Sunday, January 16, 2005

Mathematics, Science and Wigner

The Hungarian physicist Eugene Wigner once wrote a paper on "The unreasonable effectiveness of mathematics in the natural sciences" in Communications in Pure and Applied Mathematics, vol. 13, No. I (February 1960). In it he wrote that ``the enormous usefulness of mathematics in the natural sciences is something bordering on the mysterious and that there is no rational explanation for it''. I know there have been many times when I have been utterly incredulous that any of my theories or calculations could actually have any connection to reality. However, after learning more about biology and particularly neuroscience, I have come to see this as less of a conundrum.

One of the premises of Wigner's thesis is that mathematics is purely invented and hence cannot possibly have any connection to the outside world. To him, it is then uncanny that something as arcane as complex numbers or abstract algebra could have any applications to reality. I believe that mathematics is not a fanciful invention but comes comes directly from a brain that has been shaped by the natural world through evolution. For me, mathematics is a reflection of the mind and science is a mapping of that mind to the external world.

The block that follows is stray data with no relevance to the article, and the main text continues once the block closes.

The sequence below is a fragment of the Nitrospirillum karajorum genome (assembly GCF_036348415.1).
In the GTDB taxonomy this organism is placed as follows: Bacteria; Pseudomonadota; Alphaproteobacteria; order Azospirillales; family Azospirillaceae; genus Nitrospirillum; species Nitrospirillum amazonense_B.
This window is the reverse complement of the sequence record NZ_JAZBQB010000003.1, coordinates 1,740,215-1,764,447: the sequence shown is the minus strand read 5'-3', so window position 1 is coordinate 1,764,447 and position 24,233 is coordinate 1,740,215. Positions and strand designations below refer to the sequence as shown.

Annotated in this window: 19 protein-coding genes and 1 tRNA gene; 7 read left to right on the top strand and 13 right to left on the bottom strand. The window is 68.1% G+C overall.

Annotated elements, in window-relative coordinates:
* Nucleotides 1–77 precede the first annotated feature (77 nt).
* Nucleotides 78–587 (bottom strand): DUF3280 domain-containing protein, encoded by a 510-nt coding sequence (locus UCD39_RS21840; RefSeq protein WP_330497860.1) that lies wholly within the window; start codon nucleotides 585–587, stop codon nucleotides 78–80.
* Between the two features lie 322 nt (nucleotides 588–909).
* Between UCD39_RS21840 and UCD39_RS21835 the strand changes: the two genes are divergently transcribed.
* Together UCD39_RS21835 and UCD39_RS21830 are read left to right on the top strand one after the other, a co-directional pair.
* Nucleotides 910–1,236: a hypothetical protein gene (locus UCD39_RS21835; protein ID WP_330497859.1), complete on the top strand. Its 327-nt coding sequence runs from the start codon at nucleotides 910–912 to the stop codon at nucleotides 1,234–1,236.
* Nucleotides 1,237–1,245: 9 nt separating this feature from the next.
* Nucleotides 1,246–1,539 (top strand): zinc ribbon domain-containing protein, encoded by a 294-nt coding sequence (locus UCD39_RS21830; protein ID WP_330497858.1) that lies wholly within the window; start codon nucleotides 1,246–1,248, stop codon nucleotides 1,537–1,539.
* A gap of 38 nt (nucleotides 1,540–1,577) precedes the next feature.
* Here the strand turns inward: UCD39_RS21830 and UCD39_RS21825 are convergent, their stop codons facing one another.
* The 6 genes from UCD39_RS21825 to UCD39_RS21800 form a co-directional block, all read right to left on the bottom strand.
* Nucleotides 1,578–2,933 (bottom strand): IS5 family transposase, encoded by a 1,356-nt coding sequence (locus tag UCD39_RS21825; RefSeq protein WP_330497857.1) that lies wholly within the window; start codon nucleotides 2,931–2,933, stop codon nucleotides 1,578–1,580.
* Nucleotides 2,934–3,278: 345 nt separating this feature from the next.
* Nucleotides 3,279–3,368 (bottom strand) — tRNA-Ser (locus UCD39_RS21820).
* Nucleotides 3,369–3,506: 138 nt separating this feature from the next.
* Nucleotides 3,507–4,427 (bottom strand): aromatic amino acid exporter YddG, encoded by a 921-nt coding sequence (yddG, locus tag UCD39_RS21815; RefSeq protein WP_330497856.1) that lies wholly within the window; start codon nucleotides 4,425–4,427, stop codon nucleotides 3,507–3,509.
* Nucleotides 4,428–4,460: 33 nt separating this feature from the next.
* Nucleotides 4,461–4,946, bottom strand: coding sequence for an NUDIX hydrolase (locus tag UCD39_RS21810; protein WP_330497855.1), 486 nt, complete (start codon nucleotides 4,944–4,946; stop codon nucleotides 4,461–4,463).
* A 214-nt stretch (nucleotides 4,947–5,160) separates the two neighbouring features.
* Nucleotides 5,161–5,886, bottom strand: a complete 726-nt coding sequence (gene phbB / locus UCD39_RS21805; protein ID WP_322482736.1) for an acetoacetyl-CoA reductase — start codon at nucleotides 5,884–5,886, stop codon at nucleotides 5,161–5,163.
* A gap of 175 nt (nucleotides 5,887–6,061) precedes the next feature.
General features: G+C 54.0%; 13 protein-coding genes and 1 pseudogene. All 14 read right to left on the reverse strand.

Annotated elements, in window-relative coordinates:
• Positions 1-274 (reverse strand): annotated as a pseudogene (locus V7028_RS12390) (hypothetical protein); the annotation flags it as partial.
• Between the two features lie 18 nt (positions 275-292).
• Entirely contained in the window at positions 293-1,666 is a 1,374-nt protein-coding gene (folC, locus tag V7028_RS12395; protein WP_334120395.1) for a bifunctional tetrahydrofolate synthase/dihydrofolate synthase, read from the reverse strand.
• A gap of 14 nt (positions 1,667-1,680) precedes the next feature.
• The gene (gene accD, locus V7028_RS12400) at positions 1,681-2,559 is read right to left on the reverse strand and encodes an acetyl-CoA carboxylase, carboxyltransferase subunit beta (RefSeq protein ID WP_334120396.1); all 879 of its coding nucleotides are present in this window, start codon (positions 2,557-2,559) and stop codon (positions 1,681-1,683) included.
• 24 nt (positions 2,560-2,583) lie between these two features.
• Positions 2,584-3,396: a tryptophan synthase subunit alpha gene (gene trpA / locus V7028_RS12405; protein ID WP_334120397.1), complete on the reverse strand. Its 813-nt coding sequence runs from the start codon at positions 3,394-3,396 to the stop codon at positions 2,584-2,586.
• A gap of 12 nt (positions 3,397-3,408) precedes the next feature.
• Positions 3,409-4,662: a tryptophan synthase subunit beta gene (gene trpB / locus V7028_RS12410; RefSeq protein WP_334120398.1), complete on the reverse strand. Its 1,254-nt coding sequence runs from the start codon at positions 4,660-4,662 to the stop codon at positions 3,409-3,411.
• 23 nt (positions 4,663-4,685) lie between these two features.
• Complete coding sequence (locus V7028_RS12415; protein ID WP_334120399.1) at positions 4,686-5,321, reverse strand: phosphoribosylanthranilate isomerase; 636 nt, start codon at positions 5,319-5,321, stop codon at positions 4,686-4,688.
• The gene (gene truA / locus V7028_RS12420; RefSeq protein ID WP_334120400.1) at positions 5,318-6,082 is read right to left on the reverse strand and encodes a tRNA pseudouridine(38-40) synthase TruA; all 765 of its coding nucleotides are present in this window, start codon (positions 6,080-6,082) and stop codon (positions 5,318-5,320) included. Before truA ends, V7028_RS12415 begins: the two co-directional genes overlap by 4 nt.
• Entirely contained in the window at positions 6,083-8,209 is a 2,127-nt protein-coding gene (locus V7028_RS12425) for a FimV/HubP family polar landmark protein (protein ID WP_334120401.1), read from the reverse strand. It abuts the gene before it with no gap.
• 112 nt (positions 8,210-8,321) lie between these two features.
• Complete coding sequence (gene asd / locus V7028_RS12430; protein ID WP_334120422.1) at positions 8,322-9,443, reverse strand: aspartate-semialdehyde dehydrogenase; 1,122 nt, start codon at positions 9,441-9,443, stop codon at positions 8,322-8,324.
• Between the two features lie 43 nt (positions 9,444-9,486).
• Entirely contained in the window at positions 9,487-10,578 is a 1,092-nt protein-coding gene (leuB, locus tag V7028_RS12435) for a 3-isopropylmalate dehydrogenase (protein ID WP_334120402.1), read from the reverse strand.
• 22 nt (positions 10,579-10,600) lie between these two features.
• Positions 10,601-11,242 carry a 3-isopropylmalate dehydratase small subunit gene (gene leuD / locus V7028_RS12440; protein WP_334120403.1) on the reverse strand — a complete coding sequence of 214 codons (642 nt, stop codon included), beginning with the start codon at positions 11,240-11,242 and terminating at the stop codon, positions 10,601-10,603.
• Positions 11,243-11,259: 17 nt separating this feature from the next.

I started to think this way when I found out that mice and other supposedly lower animals know the basics of set theory and logic. For example, Howard Eichenbaum at Boston University showed that rats understand transitivity i.e. if A is bigger than B and B is bigger than C then A is bigger than C. Logic is not only a product of the human mind but is an innate skill that is built in and confers a benefit for survival. With basic logic operations hard wired, all that is needed to generate mathematics is the ability to combine logical statements. Perhaps, the ability to recursively combine arbitrarily complex propositions may be what distinguishes humans from other species. The ability for language may be inextricably linked to the ability for mathematics.

If mathematics is a product of a brain that was shaped by the external world then it is not surprising that we can describe that world with mathematics. To me, the unreasonable effectiveness of mathematics is a tautology. The real question is Why is the world regular enough to allow for mathematics to arise? That I have no answer. However, if a universe has enough consistency that being able to develop logic has a survival advantage, then mathematics will arise and be the natural language to describe it.

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